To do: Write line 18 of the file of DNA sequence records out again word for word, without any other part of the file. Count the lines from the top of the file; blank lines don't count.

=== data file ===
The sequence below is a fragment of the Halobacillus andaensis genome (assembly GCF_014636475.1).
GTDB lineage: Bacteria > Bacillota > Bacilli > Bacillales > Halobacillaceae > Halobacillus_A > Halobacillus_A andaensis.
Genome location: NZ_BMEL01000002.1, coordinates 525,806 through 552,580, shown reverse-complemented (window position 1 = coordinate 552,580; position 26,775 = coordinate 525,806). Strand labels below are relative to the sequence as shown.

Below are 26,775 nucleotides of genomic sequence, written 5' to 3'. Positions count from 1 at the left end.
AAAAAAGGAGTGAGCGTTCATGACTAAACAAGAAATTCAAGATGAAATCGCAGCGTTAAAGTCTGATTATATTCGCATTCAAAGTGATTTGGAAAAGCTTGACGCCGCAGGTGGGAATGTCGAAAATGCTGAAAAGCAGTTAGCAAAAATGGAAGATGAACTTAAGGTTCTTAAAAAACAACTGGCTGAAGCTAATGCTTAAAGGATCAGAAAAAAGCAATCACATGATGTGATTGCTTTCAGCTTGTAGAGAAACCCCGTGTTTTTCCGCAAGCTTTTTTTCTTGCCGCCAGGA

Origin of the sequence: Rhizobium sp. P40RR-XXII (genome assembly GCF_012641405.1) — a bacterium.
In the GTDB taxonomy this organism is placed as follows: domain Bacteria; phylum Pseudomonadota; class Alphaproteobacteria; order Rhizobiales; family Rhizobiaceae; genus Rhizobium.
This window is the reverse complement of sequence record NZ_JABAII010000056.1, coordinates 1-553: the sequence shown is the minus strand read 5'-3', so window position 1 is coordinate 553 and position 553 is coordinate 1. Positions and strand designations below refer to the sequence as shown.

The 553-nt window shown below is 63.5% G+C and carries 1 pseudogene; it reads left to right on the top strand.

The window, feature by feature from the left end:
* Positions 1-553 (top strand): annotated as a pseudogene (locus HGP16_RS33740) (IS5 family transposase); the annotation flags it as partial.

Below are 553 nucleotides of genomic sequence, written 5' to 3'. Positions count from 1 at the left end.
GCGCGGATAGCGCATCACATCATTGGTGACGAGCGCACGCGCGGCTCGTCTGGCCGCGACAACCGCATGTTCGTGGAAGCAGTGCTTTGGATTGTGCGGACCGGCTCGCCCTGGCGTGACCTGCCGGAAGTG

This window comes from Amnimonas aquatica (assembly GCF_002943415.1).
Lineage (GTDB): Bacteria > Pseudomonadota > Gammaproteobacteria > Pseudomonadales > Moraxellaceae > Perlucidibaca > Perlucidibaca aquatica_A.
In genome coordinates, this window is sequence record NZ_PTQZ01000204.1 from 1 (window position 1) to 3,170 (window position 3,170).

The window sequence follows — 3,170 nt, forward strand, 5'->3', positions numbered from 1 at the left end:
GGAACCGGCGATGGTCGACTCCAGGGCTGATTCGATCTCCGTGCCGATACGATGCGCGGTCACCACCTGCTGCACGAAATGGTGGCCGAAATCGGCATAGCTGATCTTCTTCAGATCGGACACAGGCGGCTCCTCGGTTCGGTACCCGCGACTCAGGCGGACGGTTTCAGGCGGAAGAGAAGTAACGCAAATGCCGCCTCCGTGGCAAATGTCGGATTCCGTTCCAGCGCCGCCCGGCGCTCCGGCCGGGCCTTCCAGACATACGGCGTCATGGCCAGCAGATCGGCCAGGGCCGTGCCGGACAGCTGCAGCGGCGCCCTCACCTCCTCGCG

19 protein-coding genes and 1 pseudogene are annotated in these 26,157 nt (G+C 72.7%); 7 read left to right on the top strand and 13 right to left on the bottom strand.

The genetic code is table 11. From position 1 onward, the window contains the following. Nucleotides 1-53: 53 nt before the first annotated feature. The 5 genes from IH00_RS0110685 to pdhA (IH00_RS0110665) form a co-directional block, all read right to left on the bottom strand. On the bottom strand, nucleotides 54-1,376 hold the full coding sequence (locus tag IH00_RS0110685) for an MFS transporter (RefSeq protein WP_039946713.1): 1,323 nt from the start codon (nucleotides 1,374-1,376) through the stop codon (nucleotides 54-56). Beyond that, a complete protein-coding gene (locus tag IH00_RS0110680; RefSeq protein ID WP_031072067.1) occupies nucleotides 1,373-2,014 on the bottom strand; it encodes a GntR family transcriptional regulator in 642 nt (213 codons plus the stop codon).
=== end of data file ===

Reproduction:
GGAACCGGCGATGGTCGACTCCAGGGCTGATTCGATCTCCGTGCCGATACGATGCGCGGTCACCACCTGCTGCACGAAATGGTGGCCGAAATCGGCATAGCTGATCTTCTTCAGATCGGACACAGGCGGCTCCTCGGTTCGGTACCCGCGACTCAGGCGGACGGTTTCAGGCGGAAGAGAAGTAACGCAAATGCCGCCTCCGTGGCAAATGTCGGATTCCGTTCCAGCGCCGCCCGGCGCTCCGGCCGGGCCTTCCAGACATACGGCGTCATGGCCAGCAGATCGGCCAGGGCCGTGCCGGACAGCTGCAGCGGCGCCCTCACCTCCTCGCG